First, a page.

This summer, we may have one thing less to worry about. Okay, maybe not this summer, but very soon, we’ll be able to say goodbye to those uncomfortable patches of sweat, as scientists have discovered a new waterproof fabric that can drain your perspiration and keep you dry.
The new fabric acts pretty much like human skin: it forms droplets of sweat that can easily drain away instead of just soaking it up like all conventional fabrics.
The inventor, UC Davis biomedical engineering professor Tingrui Pan explained that the new fabric is part of a field of research known as microfluidics. The research focuses on developing lab on a chip devices, which manipulate fluids by using tiny channels. The technique is developed for various applications, including medical diagnostic tests.
That sounds like a lot of fancy science talk so let’s see what it actually means for the new waterproof fabric. In developing the new textile material, scientists used water-attracting threads which they stitched into a water-repellant fabric. This gave birth to thread patterns that actually suck in water on one side of the fabric and propel it out through the other side.
Meaning that the technology is similar to a water-pump, only that it works almost instantaneously, keeping the fabric dry. Even when the water attracting threads are soaked, the system keeps on pumping the water out due to the pressure generated by the water drops on the surface of the fabric.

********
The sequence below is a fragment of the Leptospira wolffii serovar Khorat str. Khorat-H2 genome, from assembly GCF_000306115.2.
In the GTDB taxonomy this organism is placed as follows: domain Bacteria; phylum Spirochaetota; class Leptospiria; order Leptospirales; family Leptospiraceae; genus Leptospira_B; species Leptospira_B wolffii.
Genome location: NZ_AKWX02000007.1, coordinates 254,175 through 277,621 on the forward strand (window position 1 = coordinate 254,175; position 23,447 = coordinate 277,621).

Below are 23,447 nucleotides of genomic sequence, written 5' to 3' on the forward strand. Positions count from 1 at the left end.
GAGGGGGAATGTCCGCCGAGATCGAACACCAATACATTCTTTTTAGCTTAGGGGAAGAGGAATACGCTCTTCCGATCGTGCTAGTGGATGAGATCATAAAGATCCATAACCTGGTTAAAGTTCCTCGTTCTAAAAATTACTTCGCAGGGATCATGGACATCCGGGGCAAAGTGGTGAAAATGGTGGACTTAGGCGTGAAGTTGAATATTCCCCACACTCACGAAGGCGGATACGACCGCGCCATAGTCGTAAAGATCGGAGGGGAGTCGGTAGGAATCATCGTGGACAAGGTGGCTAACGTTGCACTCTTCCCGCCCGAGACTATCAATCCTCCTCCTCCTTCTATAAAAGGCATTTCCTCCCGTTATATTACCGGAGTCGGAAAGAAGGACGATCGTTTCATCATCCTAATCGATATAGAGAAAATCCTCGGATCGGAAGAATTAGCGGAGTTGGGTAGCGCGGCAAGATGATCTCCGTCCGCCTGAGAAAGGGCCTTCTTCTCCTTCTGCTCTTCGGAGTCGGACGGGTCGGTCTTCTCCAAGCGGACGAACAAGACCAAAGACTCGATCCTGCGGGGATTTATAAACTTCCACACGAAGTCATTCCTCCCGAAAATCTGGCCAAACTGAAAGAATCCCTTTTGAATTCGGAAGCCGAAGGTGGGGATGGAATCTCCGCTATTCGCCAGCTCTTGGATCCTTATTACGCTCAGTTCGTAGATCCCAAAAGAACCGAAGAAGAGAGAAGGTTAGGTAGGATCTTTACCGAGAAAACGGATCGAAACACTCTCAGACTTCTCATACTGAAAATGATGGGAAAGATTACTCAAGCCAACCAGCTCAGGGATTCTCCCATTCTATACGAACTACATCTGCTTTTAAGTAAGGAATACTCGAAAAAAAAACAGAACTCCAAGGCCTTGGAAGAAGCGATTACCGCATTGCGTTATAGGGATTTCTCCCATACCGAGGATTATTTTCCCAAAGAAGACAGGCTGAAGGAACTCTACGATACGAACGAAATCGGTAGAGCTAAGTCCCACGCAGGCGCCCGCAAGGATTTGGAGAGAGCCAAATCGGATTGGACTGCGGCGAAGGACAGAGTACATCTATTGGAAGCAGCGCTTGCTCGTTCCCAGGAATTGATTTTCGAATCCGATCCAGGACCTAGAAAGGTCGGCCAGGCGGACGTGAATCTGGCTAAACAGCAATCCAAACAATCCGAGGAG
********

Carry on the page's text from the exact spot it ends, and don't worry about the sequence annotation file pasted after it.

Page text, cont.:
What’s even more interesting is that it is possible to control where the fabric collects the sweat and the where it propels it out of the system. This can be achieved by changing the water conducting threads’ patterns and the manner in which they are stitched together on both sides of the fabric.
Given that this technology keeps the fabric completely dry, we expect it to find its way into clothing manufacturing pretty soon. The technique is fairly simple in terms of manufacturing, so it could be easily scaled up into larger clothing items, UC Davis scientists explained. We’re looking forward to that moment!
[Image via Science Daily]